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  Asbury Woods Nature Center, Page 40Asbury Woods Nature Center
ARCHITECT

SCHMIDT COPELAND PARKER STEVENS, INC.
1220 West 6th, #300, Cleveland, OH 44113
www.scpsohio.com

Location: 
Erie, Pennsylvania
Total Square Feet: 10,690
Construction Period: Oct 2004 to Nov 2005 

CONSTRUCTION TEAM
STRUCTURAL ENGINEER: I.A. Lewin & Associates - 4110 Mayfield Road, #B, South Euclid, OH 44121
GENERAL CONTRACTOR: Odyssey Builders, Inc. - 1521 Lowell Avenue, Erie, PA 16505
ELECTRICAL & MECHANICAL ENGINEER: Peters, Tschantz, & Bandwen, Inc. - 275 Springside Drive, #300, Akron, OH 44333
LANDSCAPE ARCHITECT & COST ESTIMATOR: Schmidt Copeland Parker Stevens, Inc. - 1220 West 6th, #300, Cleveland, OH 44113

In 2002, Schmidt Copeland Parker Stevens, Inc. was selected to serve as the lead architects and landscape architects for the improvements to Asbury Woods Nature Center. While the nature center was known as one of the premier environmental centers in northwestern Pennsylvania, it was operating out of a 70-year old cottage donated to the Millcreek Township School District by Dr. Otto Behrend, co-founder of the Hammermill Paper Company, in 1957. As a part of the master planning process performed by Schmidt Copeland Parker Stevens it was determined that the 2,000-square-foot cottage would need to be renovated, modernized and significantly enlarged to continue providing educational and recreational opportunities to the more than 130,000 visitors the center serves annually.

The completed Center now anchors a collage of buildings including a renovated pavilion, garage, new information kiosk, pergola and sugar shack. To compliment the much-needed accessible restrooms, office improvements, and classroom spaces for multiple concurrent school groups, the addition contains amenities ranging from a dedicated gift shop to an indoor turtle pond and waterfall.

Following the missions of both the Center and the design team, a wide variety of sustainable design and construction practices were used throughout the project and are supplemented by an extensive range of "green" materials and technologies. By balancing the educational experience with economically sound design solutions and the environment, the Nature Center has been crafted into a regional model of efficient and responsible use of resources to conserve water, energy, land and materials.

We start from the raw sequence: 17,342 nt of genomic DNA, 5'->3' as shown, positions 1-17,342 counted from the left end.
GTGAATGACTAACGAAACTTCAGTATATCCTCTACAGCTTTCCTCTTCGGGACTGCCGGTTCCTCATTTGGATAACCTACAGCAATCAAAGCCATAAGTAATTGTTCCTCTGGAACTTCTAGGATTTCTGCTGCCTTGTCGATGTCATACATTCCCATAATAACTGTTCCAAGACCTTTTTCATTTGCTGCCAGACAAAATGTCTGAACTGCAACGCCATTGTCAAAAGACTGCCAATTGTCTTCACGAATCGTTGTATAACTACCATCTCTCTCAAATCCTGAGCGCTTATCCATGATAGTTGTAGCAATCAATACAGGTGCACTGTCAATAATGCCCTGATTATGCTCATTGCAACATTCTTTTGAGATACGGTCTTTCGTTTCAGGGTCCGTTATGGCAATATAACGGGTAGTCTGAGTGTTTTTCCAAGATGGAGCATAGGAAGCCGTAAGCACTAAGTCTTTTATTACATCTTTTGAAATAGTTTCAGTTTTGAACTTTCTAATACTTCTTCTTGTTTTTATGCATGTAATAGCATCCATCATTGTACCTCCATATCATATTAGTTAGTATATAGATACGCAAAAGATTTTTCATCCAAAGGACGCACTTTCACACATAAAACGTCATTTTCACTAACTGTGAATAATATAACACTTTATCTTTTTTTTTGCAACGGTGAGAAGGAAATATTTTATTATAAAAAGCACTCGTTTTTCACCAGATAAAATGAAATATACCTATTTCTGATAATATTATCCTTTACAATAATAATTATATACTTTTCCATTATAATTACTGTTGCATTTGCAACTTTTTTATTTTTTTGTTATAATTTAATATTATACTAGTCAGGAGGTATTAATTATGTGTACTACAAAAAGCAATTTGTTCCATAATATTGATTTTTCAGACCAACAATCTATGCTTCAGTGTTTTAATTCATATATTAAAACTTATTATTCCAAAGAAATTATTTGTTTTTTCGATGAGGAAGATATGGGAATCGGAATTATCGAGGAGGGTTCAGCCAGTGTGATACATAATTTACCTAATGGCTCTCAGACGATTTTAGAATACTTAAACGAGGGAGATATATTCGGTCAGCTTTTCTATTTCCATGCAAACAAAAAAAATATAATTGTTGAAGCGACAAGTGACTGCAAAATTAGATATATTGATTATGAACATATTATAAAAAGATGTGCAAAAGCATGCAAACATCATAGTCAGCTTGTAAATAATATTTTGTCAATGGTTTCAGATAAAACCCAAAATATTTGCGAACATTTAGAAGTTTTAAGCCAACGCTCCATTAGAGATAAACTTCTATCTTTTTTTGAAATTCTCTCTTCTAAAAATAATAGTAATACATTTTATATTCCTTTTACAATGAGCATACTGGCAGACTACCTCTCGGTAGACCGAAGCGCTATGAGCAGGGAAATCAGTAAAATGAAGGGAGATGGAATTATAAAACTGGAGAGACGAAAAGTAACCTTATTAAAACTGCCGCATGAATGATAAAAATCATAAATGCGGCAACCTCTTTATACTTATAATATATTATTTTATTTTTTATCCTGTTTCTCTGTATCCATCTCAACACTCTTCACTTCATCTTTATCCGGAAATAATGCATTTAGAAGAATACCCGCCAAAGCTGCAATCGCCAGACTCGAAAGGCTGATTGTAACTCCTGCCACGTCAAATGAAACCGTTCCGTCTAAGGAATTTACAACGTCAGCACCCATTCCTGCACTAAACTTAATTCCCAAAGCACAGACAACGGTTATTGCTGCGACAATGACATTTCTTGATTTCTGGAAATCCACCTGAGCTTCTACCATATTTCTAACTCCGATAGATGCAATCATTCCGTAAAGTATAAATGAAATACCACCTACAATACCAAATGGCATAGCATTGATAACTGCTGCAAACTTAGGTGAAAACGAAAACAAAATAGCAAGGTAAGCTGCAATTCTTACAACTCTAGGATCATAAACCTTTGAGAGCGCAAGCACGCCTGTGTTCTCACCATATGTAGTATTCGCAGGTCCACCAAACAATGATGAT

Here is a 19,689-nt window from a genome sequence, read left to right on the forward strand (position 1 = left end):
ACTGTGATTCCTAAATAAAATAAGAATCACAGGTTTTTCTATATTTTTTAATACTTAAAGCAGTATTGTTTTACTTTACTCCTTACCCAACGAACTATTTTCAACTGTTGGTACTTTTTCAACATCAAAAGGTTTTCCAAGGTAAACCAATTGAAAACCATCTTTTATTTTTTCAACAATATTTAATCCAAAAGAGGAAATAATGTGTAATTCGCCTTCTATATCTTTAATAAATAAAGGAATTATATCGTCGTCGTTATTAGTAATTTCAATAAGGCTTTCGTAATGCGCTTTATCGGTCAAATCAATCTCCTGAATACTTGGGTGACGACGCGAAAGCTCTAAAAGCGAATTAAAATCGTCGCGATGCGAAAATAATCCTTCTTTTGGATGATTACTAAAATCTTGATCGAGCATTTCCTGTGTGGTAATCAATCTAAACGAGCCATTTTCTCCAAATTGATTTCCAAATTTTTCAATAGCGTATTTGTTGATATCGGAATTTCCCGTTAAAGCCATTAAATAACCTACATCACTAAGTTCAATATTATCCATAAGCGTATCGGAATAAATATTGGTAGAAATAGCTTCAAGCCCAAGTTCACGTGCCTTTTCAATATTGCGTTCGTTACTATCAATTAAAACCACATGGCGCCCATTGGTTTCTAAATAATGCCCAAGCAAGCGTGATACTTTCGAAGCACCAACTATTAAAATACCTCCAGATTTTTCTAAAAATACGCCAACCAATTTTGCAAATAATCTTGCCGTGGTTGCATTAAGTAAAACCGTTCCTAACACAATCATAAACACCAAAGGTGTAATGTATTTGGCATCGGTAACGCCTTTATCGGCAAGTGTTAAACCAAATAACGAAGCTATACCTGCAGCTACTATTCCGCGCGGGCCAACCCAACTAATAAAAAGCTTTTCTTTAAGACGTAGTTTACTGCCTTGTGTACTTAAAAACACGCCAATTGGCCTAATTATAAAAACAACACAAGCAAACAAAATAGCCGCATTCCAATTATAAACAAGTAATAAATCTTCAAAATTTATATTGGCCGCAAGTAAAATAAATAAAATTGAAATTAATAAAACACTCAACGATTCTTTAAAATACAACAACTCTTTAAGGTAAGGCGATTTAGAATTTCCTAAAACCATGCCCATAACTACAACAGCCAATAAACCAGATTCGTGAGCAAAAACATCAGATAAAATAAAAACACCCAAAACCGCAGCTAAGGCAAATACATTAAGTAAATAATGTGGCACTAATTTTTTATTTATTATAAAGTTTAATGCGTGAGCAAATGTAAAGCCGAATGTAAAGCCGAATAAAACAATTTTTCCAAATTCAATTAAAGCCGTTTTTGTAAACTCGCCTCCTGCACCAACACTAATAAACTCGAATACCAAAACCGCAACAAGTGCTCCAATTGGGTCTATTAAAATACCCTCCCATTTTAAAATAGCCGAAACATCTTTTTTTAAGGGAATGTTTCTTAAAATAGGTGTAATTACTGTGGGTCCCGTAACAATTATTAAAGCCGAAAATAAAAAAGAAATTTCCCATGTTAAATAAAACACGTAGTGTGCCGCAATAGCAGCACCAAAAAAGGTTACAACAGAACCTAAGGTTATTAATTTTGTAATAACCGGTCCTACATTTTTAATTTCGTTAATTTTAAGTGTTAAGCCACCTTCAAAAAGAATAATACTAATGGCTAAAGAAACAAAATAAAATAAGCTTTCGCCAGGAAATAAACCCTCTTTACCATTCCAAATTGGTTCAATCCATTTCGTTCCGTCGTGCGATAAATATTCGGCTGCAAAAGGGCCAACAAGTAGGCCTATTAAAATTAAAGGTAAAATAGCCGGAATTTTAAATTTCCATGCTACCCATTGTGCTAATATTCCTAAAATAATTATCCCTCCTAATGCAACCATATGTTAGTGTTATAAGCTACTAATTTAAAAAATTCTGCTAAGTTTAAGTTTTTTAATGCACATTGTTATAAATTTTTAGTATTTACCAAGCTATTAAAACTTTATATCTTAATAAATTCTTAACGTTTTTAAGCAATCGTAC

A geothermal heating exchange system consisting of fifteen 300-foot deep wells was installed beneath a grassy field adjacent to the center. The fluid circulating through the closed loop piping in these wells is pumped to the mechanical space in the basement of the original cottage where heat pumps extract heating or cooling as needed to satisfy the HVAC loads of the Center.

The 4,700-square-foot "green roof" was installed through funding secured from a Pennsylvania Energy Harvest grant. The vegetated roof moderates daily fluctuations in building temperature, reduces storm water runoff, improves air quality and mitigates urban heat island impacts.

The exterior walls of the addition are clad in fiber cement shingle panels, which effectively blend the new construction into the wood shingle of the historic cottage providing a long term, low maintenance siding alternative.

Operable windows allow views to the Center's surroundings as well as offering light and natural ventilation. Tubular skylights also bring natural light into several of the buildings spaces.

Interior finishes include sealed concrete floors, flooring composed of recycled rubber, low VOC paints, and carpet tiles with a number of green attributes. The wood wainscot used throughout the building was milled from trees harvested on site as part of a forestry management campaign.

The site work includes low maintenance native trees, wildflower seeding and wetland plantings. The design team minimized paved parking areas by providing overflow parking on stabilized lawn and much of the storm water piping was eliminated by using planted swales, which allow rain to naturally recharge groundwater.

In addition to recognition for the environmental accomplishments of the project, one of the greatest compliments that the design team received was the acknowledgment that even long-time visitors to Asbury Woods Nature Center had difficulty distinguishing where the architecture of the original much-loved structure ended and the new construction began. With the help of dedicated staff and a refreshed mission, the new building will see Asbury Woods Nature Center and its visitors through a long and sustainable future.

MANUFACTURERS/SUPPLIERS
DIV 03:
Concrete Stain: Solomon Colors.
DIV 07: Fiber Cement Siding: James Hardie; Membrane: Sarnafil; Vegetated: Roof Meadow; Shingles: GAF.
DIV 08: Entrances & Storefronts: Tubelite; Windows: Integrity(R) by Marvin.
DIV 09: Acoustical Treatment: USG, Tectum; Wall Carpet: Ozite Rib, Paint: ICI; Sheet Flooring: ECOsurfaces(R) by Dodge-Regupol; Carpet Tile: Shaw.
DIV 26: Lighting: Lithonia, Hapco, Trend, Ruud, Lightolier, Linear, Bartco.


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